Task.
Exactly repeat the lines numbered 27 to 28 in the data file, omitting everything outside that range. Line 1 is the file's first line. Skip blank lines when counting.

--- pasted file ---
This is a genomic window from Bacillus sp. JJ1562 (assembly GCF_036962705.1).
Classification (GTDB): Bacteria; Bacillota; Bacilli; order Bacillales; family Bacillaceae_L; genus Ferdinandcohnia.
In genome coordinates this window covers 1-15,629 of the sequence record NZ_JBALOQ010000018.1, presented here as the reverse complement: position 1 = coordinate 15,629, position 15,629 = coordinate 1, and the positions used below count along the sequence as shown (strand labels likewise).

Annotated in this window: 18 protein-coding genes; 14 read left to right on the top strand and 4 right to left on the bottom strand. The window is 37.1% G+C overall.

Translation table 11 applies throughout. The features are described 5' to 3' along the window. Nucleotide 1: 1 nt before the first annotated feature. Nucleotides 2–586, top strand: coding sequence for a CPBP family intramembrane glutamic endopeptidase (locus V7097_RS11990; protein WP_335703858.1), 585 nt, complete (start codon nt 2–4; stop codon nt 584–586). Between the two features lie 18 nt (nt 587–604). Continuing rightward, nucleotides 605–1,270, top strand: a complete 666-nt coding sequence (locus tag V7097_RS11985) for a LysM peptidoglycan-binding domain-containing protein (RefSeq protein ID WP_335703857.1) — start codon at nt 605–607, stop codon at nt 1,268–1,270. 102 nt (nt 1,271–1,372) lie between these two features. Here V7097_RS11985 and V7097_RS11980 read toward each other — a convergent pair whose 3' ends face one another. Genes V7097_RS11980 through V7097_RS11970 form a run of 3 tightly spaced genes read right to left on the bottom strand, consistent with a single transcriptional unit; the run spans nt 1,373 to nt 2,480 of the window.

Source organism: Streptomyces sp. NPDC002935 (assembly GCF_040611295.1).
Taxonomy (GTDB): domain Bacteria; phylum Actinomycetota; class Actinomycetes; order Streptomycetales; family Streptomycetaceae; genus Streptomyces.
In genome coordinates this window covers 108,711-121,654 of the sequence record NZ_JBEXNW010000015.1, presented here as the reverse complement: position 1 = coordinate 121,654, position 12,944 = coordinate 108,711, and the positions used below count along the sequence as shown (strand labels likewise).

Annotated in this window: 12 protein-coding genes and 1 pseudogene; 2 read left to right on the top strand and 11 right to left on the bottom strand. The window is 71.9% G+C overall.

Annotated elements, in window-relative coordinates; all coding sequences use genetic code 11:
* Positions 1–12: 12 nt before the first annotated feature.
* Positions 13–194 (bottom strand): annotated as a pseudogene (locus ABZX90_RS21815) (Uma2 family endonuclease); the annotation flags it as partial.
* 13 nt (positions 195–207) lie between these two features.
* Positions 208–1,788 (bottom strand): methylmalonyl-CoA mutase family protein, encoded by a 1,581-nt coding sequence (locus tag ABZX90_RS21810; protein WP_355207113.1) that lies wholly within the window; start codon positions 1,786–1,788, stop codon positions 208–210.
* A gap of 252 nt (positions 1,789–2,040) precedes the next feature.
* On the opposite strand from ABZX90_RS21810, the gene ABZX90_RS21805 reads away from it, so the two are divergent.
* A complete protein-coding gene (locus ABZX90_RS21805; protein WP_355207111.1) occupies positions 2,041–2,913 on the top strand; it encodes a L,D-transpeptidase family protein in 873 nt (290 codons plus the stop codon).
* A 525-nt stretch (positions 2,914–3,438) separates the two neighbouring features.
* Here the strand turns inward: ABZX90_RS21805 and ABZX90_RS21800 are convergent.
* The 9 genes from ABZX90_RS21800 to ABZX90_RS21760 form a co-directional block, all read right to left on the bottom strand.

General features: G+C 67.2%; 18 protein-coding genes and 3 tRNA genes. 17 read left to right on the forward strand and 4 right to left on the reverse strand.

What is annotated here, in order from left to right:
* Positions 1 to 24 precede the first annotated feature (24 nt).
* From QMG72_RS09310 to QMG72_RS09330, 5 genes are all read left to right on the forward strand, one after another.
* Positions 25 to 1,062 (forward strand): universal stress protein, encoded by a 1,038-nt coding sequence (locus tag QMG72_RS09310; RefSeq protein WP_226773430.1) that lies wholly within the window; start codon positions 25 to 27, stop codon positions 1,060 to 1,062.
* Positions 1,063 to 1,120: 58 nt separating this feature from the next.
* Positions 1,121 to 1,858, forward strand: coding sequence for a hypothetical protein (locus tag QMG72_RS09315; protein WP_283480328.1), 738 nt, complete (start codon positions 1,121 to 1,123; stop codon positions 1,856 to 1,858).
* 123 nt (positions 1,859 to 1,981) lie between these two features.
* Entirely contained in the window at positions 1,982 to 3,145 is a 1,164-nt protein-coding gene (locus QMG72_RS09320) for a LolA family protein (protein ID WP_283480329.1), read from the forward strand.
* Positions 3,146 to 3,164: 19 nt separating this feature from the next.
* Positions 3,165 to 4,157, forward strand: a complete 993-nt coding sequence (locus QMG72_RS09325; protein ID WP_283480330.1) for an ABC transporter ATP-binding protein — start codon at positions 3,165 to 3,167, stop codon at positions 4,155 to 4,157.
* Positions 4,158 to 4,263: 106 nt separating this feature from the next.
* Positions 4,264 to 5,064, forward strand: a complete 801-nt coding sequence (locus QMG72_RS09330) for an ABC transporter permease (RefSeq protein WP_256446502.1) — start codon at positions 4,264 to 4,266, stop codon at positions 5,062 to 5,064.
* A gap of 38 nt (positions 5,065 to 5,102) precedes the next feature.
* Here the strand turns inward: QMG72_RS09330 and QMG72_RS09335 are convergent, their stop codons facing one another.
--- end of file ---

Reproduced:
* Positions 1,121 to 1,858, forward strand: coding sequence for a hypothetical protein (locus tag QMG72_RS09315; protein WP_283480328.1), 738 nt, complete (start codon positions 1,121 to 1,123; stop codon positions 1,856 to 1,858).
* 123 nt (positions 1,859 to 1,981) lie between these two features.